vs 15 Though death is the most certain thing in life, why do people avoid talking about it? Are you afraid to die, or do you look forward to death with optimism?

vs 16 "Abraham's descendants" literally "the seed of Abraham" XREF "And if ye be Christ's, then are ye Abraham's seed, and heirs according to the promise." Galatians 3:29

vs 17 Under the Aaronic priesthood, compassion was not characteristic of priests. The gospels reveal the priests at the time to be lacking in humility and unfeeling towards sinners. Jesus has quite a different attitude as a priest. Furthermore not only does he atone for sins committed, but also provides help and preventative measures in overcoming sin. (A sort of a free HMO for the human soul)

A Par Excellent Interpretation

Heb 2:5-8a It is not to angels that he has subjected the world to come, about which we are speaking.  But there is a place where someone has testified: "What is man that you are mindful of him, the son of man that you care for him? You made him a little lower than the angels; you crowned him with glory and honor and put everything under his feet." (Ps 8:4-6)

By "the world to come" he may be referring to the millenial Kingdom in particular or that which comes after that in which there will be a new heavens and new earth (Rev 21:1) See also the Dispensations of the Kingdom of God. In any case "in keeping with his promise we are looking forward to a new heaven and a new earth, the home of righteousness." 2Pet 3:13 

But as for the quote from Psalms one would think it's simply referring to "man" in general. And as to the phrase "the son of man", it's used extensively in Ezekiel to refer to Ezekiel. But the writer is using Psalms not simply as proof, but rather is prophetically interpreting it for us. Jesus referred to himself as "the Son of Man". How is that different than Ezekiel being called "son of man"? There's a grammatical construct known as "Par Excellence", though it's a construct that depends on interpretation. But you can see an example (and I get this from Wallace's Greek Grammar Beyond the Basics)  in John 1:21 where John the Baptist is asked "Are you the prophet?" For while there are many prophets, there is also "THE Prophet" of whom is prophesied to come in Deut 18:15, of whom Peter in Acts 3:22 and Stephen in Acts 7:37 say is Jesus Christ. Likewise with other scripture. While Ezekiel and others are referred to as "son of man", Jesus is THE (Par Excellence) Son of Man.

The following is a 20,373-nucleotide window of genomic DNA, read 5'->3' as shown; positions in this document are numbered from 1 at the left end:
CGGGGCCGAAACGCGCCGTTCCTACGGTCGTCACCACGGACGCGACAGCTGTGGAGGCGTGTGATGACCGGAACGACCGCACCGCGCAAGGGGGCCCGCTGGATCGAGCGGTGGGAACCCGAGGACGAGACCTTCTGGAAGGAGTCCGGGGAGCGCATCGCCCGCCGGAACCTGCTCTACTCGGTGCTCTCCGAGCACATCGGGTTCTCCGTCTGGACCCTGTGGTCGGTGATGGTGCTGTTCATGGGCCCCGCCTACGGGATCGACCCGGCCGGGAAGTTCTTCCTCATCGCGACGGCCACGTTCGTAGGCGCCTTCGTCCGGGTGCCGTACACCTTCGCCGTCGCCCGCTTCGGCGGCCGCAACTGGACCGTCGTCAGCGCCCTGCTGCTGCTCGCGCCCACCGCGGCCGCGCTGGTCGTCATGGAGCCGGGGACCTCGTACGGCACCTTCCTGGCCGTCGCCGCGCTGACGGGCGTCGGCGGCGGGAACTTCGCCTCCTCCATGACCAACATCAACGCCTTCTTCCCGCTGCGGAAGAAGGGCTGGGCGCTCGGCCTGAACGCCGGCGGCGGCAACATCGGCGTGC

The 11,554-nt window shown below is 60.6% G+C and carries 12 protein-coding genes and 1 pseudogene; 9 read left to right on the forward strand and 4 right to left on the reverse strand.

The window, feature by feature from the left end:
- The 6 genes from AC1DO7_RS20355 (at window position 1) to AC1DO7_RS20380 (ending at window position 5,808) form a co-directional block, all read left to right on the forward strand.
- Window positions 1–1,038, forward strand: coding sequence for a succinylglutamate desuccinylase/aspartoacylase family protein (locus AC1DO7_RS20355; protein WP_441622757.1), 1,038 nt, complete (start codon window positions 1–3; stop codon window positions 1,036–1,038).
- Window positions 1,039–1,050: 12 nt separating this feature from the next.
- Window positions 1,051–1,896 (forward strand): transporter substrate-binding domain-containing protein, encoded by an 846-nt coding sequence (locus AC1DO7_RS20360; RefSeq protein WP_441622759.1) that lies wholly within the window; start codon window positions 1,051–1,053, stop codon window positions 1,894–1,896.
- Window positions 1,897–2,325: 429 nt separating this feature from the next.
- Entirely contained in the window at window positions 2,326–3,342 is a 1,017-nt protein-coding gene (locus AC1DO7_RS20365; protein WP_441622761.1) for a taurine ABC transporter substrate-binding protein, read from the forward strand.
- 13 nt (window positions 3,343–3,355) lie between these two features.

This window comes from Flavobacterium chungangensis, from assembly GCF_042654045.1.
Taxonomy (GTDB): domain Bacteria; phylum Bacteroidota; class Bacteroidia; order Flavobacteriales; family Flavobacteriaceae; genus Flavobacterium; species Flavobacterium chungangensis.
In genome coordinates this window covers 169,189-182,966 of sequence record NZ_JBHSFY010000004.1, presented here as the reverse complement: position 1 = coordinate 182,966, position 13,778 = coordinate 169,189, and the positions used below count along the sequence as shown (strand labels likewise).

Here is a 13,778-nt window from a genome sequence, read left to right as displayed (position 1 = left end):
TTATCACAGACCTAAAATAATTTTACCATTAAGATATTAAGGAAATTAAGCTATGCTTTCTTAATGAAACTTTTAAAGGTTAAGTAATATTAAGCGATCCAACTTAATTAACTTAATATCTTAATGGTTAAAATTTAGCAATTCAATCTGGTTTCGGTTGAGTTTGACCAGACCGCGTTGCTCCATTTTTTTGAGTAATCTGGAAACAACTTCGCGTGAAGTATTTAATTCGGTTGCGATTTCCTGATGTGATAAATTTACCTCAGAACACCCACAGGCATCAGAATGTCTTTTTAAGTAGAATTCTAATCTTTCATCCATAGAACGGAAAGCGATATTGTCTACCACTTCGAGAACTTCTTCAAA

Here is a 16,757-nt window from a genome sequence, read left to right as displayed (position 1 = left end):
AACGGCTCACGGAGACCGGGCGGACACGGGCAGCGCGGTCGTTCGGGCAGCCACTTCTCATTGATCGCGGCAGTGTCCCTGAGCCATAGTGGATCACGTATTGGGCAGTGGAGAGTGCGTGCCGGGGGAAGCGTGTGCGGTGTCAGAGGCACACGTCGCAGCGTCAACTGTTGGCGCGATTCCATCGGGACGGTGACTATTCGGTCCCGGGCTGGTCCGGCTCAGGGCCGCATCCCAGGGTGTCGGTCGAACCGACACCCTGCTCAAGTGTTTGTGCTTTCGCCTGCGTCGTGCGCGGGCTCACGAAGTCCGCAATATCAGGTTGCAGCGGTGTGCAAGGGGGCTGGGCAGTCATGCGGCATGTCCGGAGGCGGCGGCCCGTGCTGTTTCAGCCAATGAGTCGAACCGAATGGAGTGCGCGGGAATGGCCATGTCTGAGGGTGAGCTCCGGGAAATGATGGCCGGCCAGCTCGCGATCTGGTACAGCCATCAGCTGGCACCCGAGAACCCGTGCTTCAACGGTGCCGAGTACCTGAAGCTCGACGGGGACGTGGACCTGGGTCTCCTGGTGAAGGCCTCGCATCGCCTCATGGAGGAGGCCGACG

Wallace also gives his own example of Par Excellence saying For example, if in late January someone were to say to you, "Did you see the game?" you might reply, "Which game?" They might then reply, "The game! The only game worth watching! The BIG game! You know, the Super Bowl!" This is the article used in a par excellence way.
This grammatical construct helps to understand a lot of messianic interpretations of Old Testament. For while the passage may be immediately referring to King David (as in the case of Psalm 22) or people in general, or categories of people, such passages given a Par Excellence interpretation are also alluding ultimately to the Messiah.

Everything Subject to Jesus

Heb 2:8b-9 In putting everything under him, God left nothing that is not subject to him. Yet at present we do not see everything subject to him. But we see Jesus, who was made a little lower than the angels, now crowned with glory and honor because he suffered death, so that by the grace of God he might taste death for everyone.

"God placed all things under his feet and appointed him to be head over everything" Eph 1:22a But we await the world to come to really see this implemented. Jesus, "who, being in very nature God, did not consider equality with God something to be grasped, but made himself nothing, taking the very nature of a servant, being made in human likeness. And being found in appearance as a man, he humbled himself and became obedient to death— even death on a cross! Therefore God exalted him to the highest place and gave him the name that is above every name" Php 2:6-9 "For Christ died for sins once for all, the righteous for the unrighteous, to bring you to God." 1Peter 3:18a "He is the atoning sacrifice for our sins, and not only for ours but also for the sins of the whole world." 1John 2:2